## gretty

Hello

My program takes in a number & uses a recursive function to display that number backwards. eg input = 473, output= 374.

I have to submit the program for marking, but they always throw in some curve ball test to make sure that your program will work for all cases.

Can you take a look at my program and tell me if it will work for all numbers? Or can you see an exception when this algorithm wont work?

Our tutor actually gave us the answer :P but mine is different & I am trying to be sure my code works for all numbers/cases so I dont loose a mark again :P

// My way of doing it
void reverseDigits(int x)
// displays the int x with its digits in reverse order.
// recursive algorithm
{
if (x>1) {        // will this work for all numbers??
cout << x%10;
reverseDigits(x/10);
}

}

// My tutors example
void reverseDigits2(int x) {

cout << x%10;

if (x>10) {
reverseDigits2(x/10);
}
}

whole program:

#include <iostream>
using namespace std;

void reverseDigits(int x);
void reverseDigits2(int x);

int main()
{
int number;
cout << "Enter a number : " << flush;
if (cin >> number)
{
cout << number << " reversed is ";
reverseDigits(number);
cout << endl;
}
else
cout << "Invalid input " << flush;
system("pause");
return 0;
}

// My way of doing it
void reverseDigits(int x)
// displays the int x with its digits in reverse order.
// recursive algorithm
{
if (x>1) {        // will this work for all numbers??
cout << x%10;
reverseDigits(x/10);
}

}

// My tutors example
void reverseDigits2(int x) {

cout << x%10;

if (x>10) {
reverseDigits2(x/10);
}
}

## NicAx64 76

if (x>1) { // will this work for all numbers??

cout << x%10;

reverseDigits(x/10);

}

put the x = 100 and do a dry run. This , then if (x >1 ) did not pass
when x=1 , for this you can say,
if ( x >0 ) , since there is 0 then there's nothing to print.

As far as I checked this is fine.You can also run a unit test if you
not sure. anyway one thing that I seen here is that /10 operation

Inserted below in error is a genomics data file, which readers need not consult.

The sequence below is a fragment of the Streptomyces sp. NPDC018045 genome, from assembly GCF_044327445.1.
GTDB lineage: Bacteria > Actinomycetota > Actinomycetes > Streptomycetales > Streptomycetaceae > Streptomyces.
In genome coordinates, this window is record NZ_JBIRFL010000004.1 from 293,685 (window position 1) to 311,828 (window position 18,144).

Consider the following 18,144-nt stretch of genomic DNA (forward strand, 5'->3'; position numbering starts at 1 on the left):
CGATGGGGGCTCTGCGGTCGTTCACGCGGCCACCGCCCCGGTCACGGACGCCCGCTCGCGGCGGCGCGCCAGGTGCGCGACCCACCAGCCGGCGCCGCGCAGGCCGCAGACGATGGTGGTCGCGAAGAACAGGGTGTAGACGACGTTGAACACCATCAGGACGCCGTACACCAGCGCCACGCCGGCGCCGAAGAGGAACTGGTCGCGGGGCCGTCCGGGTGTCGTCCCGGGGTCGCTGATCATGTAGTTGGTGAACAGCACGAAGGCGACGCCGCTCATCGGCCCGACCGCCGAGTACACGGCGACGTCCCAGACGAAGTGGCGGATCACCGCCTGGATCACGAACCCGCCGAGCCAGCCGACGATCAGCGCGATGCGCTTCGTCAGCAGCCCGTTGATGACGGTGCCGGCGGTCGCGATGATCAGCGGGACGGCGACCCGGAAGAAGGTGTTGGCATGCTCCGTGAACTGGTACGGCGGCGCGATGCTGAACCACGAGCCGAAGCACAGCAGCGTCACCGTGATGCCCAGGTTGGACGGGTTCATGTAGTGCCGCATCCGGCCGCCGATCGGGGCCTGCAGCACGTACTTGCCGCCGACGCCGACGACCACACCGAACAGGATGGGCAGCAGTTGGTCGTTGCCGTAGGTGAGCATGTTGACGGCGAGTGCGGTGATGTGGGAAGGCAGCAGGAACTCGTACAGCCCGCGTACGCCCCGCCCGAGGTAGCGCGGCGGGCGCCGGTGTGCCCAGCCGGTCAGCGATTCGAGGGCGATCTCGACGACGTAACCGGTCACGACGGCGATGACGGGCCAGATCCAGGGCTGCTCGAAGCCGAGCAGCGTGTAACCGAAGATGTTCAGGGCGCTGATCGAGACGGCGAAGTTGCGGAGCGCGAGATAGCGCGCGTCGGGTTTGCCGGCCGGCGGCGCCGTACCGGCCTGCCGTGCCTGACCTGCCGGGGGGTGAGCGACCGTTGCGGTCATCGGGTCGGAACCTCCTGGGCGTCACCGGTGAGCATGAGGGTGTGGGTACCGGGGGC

costs more computing power. Typically a good performance algorithms are not implemented like this /2 is normally we using
as <<2 operation.and it's just an single clock cycle , but idiv is a
multiple sometimes 80 clock cycles. So avoid the division operations
and replace them with the right shift as everyplace you can.

What if x is 1 ?

## Tom Gunn 1,164

Can you take a look at my program and tell me if it will work for all numbers? Or can you see an exception when this algorithm wont work?

If you want to be confident in your algorithm, you need to give it good tests before turning it in. The function reverses digits, so the testing is pretty easy. I would start with these test cases for 32 bit ints:

0
1
2
3
12
123
1234
12345
123456
1234567
12345678
123456789
1234567890
-1
-2
-3
-12
-123
-1234
-12345
-123456
-1234567
-12345678
-123456789
-1234567890 INT_MIN or numeric_limits<int>::min() INT_MAX or numeric_limits<int>::max() This covers all possible digit counts on both positive and negative numbers, it tests the edge cases of the largest and smallest possible value, and it tests values around your recursive base condition.

At the bare minimum, you should test average cases to make sure the algorithm works in general, and boundary cases to make sure that the algorithm is complete. If you can, write a function that exhaustively covers all cases, because that is a stronger test.